Friday, September 23, 2011

Ontario Votes 2011: The Future Of Energy Policy

Introduction
Energy has become a hot topic during the Province of Ontario’s 40th election campaign. Hydro bills, the smart grid (read: time-of-use pricing) and the energy fuel mix are all issues that have animated the policy positions of the four main parties as voters prepare to head to the polls on October 6, 2011. The debate surrounding the province’s renewable energy sector has created uncertainty about the future of the Green Energy and Green Economy Act (Ontario) and the Feed-in-Tariff programs. Proponents have hailed these regulatory features as world-class achievements, while others have criticized them as unfair and expensive subsidies.

In the two years of the FIT programs, Ontario has made significant progress. The province has over 90 projects operational with a nameplate capacity of over 24MW. By comparison, it takes on average of 60 months to construct a nuclear plant, from pouring the first concrete to putting power on the grid. This does not include the time needed to plan; complete environmental assessments and public consultations; obtain permits and licenses; or design, manufacture and finance it. These activities all add to the time before a nuclear plant will turn on a single light bulb.

The Parties Speak
One of the more recent high profile attempts to understand the panoply of policy choices facing Ontario’s voters was a gathering of the key energy representatives of each major political party on TVO’s The Agenda with Steve Paikin. On September 7, 2011, Paikin’s episode The Debate: Energy and the Ontario Election featured Ontario Energy Minister Brad Duguid, PC Energy Critic John Yakabuski, NDP Energy Critic Peter Tabuns, Ontario Green Party Candidate Steve Dyck, and energy analyst Steve Aplin.

Just as helpfully, the Ontario Sustainable Energy Association took the month of August to put together a similar roster of party representatives (only switching out Dyck with GPO Leader Mike Schreiner) to address issues such as renewable energy, conservation and community power more specifically. In a series of one-on-one web interviews, OSEA Executive Director Kris Stevens asked each party about their positions on the preceding issues.

Blackout – The Conservatives Remain Mum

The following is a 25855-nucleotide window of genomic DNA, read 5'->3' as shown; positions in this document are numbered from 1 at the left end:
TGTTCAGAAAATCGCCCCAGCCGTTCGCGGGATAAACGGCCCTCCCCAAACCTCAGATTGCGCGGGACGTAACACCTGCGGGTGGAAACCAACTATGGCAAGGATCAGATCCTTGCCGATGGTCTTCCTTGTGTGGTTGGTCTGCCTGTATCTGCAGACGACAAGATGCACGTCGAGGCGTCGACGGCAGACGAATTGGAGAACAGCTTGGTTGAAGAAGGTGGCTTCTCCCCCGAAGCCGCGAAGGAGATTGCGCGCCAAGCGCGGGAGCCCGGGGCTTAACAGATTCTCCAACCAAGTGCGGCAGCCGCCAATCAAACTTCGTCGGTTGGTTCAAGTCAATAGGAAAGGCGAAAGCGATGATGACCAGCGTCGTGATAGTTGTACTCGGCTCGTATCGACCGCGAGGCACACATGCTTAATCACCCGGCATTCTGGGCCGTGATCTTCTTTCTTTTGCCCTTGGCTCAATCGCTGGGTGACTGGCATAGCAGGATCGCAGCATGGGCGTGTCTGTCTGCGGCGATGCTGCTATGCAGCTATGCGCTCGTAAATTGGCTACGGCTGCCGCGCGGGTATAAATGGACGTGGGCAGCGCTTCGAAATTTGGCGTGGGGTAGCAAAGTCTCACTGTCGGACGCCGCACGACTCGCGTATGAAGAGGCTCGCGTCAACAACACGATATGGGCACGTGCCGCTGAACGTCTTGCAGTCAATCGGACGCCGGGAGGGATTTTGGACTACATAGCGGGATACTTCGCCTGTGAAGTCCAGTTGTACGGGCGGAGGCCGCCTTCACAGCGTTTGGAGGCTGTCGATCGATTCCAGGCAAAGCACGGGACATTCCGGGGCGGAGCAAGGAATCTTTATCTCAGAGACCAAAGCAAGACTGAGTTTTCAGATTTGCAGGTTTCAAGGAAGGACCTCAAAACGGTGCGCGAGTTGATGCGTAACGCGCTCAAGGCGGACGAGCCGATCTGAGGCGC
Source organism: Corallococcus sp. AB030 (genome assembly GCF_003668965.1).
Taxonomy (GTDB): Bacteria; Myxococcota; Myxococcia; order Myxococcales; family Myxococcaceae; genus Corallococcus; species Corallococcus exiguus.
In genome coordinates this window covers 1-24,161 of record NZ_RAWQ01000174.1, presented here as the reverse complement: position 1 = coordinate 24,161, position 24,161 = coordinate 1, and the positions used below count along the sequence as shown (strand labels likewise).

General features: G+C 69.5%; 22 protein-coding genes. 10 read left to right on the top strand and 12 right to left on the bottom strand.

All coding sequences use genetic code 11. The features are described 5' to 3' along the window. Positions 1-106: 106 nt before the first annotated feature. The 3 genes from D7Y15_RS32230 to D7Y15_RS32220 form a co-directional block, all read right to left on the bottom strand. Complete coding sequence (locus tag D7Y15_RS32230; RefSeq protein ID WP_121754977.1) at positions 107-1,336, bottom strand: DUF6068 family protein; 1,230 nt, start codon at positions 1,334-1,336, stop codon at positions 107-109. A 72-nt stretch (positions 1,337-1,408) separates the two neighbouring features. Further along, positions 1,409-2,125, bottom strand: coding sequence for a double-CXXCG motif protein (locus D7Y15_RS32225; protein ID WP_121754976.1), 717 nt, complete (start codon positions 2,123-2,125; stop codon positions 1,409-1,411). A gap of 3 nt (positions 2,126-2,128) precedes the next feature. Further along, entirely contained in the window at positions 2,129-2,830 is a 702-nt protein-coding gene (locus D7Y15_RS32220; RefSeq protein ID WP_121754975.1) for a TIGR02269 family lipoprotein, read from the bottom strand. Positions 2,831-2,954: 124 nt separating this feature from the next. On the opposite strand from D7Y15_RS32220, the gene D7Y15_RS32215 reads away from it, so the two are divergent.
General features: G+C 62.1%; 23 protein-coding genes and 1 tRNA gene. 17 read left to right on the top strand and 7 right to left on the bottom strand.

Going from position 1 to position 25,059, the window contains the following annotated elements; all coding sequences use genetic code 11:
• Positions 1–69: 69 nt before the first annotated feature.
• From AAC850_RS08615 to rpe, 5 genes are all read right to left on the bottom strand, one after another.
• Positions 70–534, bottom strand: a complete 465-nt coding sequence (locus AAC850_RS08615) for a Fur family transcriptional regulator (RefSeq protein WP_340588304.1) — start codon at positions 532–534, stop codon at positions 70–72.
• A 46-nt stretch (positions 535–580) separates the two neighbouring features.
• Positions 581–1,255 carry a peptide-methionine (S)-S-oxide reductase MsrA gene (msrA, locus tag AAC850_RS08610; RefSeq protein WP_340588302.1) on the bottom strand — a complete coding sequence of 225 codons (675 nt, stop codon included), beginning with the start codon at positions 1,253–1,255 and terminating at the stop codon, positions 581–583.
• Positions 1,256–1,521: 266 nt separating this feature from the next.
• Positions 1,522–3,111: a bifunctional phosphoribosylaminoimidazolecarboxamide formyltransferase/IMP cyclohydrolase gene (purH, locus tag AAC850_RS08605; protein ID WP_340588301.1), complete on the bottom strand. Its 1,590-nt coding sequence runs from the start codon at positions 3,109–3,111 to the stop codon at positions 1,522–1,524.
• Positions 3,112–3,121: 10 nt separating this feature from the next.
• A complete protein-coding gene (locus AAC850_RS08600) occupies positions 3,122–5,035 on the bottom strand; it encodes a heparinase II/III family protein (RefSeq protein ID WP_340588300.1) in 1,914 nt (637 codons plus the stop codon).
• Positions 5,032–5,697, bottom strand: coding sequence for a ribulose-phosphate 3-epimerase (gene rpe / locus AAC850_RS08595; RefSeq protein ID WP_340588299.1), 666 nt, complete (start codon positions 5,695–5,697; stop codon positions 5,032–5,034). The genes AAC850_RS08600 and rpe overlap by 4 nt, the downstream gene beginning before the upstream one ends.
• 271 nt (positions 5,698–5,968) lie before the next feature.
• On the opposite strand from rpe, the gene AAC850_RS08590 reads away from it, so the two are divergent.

Unfortunately, after interviewing Duguid, Tabuns and Schreiner, Stevens was forced into sending out a public letter to the OSEA community announcing that Conservative energy critic John Yakubuski had withdrawn from participating in the interviews. Stevens explained that Yakabuski’s office had indicated several months ago that Yakabuski would participate in a session. However, after weeks of delays, further promises of participation, offers on Steven’s behalf to travel to the riding of Renfrew-Nipissing to interview Yakabuski and a variety of other efforts, the Conservative candidate cancelled his participation. As Stevens' put it:
Silence sometimes speaks louder than words. We are left to assume that the Conservative party has no plan for conservation, community-based renewables, the private sector or manufacturing beyond killing what has been heralded as the most progressive energy policy in North America.
It is with deep gratitude that this blog can post the work of OSEA volunteer (and occasional Wakulat|Law guest blogger) Neil Fairhead who put together and shared the following summary of the three parties who participated in the OSEA interview process. The party positions appear in alphabetic order: Green Party, Liberal Party, and NDP. 

Green Party - Conservation, Efficiency and Community
Mike Schreiner, Party Leader, laid out an approach to energy for Ontario that places an emphasis on efficiency, conservation and the involvement of local communities.

Schreiner stated “no more investment in nuclear” since the average overrun on nuclear projects has been five times the original budget. This money would be better spent on conservation where half the cost would save the same amount of power and create nine times the jobs - retrofitting current housing, insulation and providing solar thermal heating of domestic water.

He also emphasized the need to get much closer community involvement. In particular, the benefits of renewable power must be shared locally. In Germany, over 200,000 people have equity stakes in local projects. This local involvement is essential to balancing the interest of local communities with the broader needs of the whole province. To achieve this, the Green Party will ensure community access to capital and priority access to the grid. They will also focus on energy education, for both consumers and workers.

The Green Party's priorities are:
  1. A programme on energy efficiency and conservation - “Reduced bills, same lifestyle”.
  2. Revise the FIT process, focusing on communities so they invest more and they benefit more - financially with revenue and economically with jobs.
  3. A new long-term energy plan with a broader supply mix including more combined heat-and-power, renewables and hydro - from Quebec and Manitoba as well as Ontario. The plan would include a budget so that businesses can invest in Ontario knowing they will have reliable, affordable energy.
Liberal Party - Green Energy Is Good for Ontario and for Ontarians
Minister Duguid, outlined a vision of Ontario based on four pillars:
  1. A healthier environment for children as coal burning power stations are phased out;
  2. A healthier electricity system that has not suffered brownouts nor blackouts nor needed large imports of high priced power this year - despite the record heat wave;